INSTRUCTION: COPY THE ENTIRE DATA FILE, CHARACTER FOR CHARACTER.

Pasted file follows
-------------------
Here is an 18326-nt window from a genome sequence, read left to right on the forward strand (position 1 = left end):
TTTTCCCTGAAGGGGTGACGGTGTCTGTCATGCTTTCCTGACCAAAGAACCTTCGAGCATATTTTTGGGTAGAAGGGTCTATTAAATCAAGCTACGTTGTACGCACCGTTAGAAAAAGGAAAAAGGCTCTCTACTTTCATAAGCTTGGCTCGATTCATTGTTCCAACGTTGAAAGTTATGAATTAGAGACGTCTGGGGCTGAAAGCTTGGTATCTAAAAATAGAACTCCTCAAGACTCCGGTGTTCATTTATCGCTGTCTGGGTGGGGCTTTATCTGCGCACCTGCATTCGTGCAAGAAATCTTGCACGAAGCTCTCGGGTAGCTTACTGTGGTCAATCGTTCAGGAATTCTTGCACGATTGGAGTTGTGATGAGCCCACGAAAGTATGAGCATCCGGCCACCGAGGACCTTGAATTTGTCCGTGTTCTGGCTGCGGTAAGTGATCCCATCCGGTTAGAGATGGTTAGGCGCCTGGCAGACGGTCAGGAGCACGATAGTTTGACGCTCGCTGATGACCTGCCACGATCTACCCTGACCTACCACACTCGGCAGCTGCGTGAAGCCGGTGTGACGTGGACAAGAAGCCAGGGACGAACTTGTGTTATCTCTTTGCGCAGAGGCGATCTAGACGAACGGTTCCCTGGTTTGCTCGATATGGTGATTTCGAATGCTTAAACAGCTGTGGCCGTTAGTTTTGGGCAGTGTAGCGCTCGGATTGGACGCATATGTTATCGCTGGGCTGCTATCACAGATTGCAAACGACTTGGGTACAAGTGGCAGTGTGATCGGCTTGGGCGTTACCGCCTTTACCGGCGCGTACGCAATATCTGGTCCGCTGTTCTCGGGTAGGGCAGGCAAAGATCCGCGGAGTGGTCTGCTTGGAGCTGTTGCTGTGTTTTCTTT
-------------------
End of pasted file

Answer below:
Here is an 18326-nt window from a genome sequence, read left to right on the forward strand (position 1 = left end):
TTTTCCCTGAAGGGGTGACGGTGTCTGTCATGCTTTCCTGACCAAAGAACCTTCGAGCATATTTTTGGGTAGAAGGGTCTATTAAATCAAGCTACGTTGTACGCACCGTTAGAAAAAGGAAAAAGGCTCTCTACTTTCATAAGCTTGGCTCGATTCATTGTTCCAACGTTGAAAGTTATGAATTAGAGACGTCTGGGGCTGAAAGCTTGGTATCTAAAAATAGAACTCCTCAAGACTCCGGTGTTCATTTATCGCTGTCTGGGTGGGGCTTTATCTGCGCACCTGCATTCGTGCAAGAAATCTTGCACGAAGCTCTCGGGTAGCTTACTGTGGTCAATCGTTCAGGAATTCTTGCACGATTGGAGTTGTGATGAGCCCACGAAAGTATGAGCATCCGGCCACCGAGGACCTTGAATTTGTCCGTGTTCTGGCTGCGGTAAGTGATCCCATCCGGTTAGAGATGGTTAGGCGCCTGGCAGACGGTCAGGAGCACGATAGTTTGACGCTCGCTGATGACCTGCCACGATCTACCCTGACCTACCACACTCGGCAGCTGCGTGAAGCCGGTGTGACGTGGACAAGAAGCCAGGGACGAACTTGTGTTATCTCTTTGCGCAGAGGCGATCTAGACGAACGGTTCCCTGGTTTGCTCGATATGGTGATTTCGAATGCTTAAACAGCTGTGGCCGTTAGTTTTGGGCAGTGTAGCGCTCGGATTGGACGCATATGTTATCGCTGGGCTGCTATCACAGATTGCAAACGACTTGGGTACAAGTGGCAGTGTGATCGGCTTGGGCGTTACCGCCTTTACCGGCGCGTACGCAATATCTGGTCCGCTGTTCTCGGGTAGGGCAGGCAAAGATCCGCGGAGTGGTCTGCTTGGAGCTGTTGCTGTGTTTTCTTT